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Policy/Protocol Missteps More Likely to Result in Paid Claims

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Policy/Protocol Missteps More Likely to Result in Paid Claims

By Jock Hoffman, Jillian Skillings, CRICO

Related to: Claims, Clinical Guidelines, Communication, Diagnosis, Documentation, Nursing, Patient Safety Awareness, Publications

The odds of a medical professional liability (MPL) case closing with an indemnity payment increase 145% when the involved organization lacked a formal policy or protocol related to patient care, or an existing policy/protocol was not followed by the patient’s care providers.p2pspspolicy

According to analysis of 2,723 policy/protocol cases, 63% closed with payment (compared with 30% for all MPL cases). The average payment was $367,000; six percent of cases closed for a million dollars or more. Nursing (36%) was the most common responsible service and 44% involved high-severity injuries.

Two-thirds of these cases were complicated by a caregiver unaware of or failing to follow existing policies/protocols (34% cited the absence of an appropriate policy). Often, these failure-to-follow events reflect inadequate staffing, a lack of training, or a practice culture inappropriately tolerant of workarounds or loose compliance. Patient falls were the most common case type.

Formal policy/protocol issues might not be noted in the medical records, but such gaps become apparent to analysts trying to understand certain acts or omissions within a case narrative (and direct reference may be found within expert opinions, depositions, or trial testimony). Because adverse events in this category often point to deviation from formal protocols (i.e., acts of volition vs. oblivion), plaintiffs with obvious damages can draw a line to causation.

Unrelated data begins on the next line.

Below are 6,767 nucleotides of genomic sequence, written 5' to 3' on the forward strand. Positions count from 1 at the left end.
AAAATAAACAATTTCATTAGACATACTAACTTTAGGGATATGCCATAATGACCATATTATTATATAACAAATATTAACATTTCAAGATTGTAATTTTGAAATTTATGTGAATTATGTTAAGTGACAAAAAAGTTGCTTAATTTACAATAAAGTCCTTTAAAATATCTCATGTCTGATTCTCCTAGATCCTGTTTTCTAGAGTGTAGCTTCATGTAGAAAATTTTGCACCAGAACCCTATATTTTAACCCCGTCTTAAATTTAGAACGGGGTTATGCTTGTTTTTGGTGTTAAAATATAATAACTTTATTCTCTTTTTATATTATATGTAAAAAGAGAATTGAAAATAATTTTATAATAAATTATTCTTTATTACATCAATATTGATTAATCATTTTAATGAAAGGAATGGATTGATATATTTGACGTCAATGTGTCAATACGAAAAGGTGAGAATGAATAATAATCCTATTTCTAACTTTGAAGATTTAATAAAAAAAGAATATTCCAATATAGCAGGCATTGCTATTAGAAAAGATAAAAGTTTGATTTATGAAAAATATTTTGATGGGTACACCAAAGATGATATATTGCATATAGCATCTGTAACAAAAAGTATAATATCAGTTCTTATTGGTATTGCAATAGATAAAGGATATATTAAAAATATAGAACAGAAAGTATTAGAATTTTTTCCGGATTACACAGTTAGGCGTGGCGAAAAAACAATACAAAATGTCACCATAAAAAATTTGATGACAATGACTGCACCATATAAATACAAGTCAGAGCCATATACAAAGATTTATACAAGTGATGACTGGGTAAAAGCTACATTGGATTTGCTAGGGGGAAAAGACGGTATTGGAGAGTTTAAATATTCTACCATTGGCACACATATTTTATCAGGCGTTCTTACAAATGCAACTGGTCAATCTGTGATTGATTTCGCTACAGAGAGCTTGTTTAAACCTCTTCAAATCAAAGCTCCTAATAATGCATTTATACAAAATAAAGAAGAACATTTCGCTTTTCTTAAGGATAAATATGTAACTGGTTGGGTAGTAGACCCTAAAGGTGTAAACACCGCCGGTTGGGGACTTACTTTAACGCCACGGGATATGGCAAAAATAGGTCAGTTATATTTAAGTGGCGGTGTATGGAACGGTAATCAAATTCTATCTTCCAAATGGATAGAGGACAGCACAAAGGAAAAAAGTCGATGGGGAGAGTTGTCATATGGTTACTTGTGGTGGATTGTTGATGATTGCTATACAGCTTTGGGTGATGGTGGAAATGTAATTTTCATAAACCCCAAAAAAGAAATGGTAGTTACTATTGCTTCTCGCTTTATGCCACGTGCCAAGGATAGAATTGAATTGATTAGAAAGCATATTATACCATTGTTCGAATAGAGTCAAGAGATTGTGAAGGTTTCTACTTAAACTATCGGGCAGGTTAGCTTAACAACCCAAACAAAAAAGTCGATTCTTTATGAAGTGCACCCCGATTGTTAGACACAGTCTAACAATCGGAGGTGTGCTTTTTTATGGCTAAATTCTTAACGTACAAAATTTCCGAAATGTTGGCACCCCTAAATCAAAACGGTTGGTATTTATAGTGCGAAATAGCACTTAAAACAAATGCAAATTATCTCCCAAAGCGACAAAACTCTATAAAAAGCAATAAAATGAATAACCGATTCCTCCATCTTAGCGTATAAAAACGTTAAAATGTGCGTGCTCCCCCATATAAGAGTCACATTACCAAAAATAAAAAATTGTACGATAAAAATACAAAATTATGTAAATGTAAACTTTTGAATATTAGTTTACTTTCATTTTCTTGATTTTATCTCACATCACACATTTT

Key considerations for interventions to reduce this risk include:

  • Establish who is accountable for training
  • Determine if breaches are due to the policy’s purpose or the associated tasks
  • Include all relevant staff in the solution
  • Routinely address failures to follow established policies
  • Evaluate trends and inconsistencies to identify where a policy to unify diverse behavior is needed
  • Focus on policies germane to high-risk consequences
  • Engage all impacted disciplines in the process of development and periodic review
  • Evaluate the notification, implementation, and monitoring processes
  • Consider the downstream impact of introducing a new policy

To better understand your organization’s specific policy/protocol vulnerabilities, consider:

  • Are we more susceptible to policy absences or violations?
  • Where do we see the most significant injuries/losses?
  • Are certain services or settings frequently cited for policy violations?

Also included in the full report, The Power to Predict, are strategies for defending MPL cases involving policy or protocol gaps or violations.

Additional Materials


July 28, 2020
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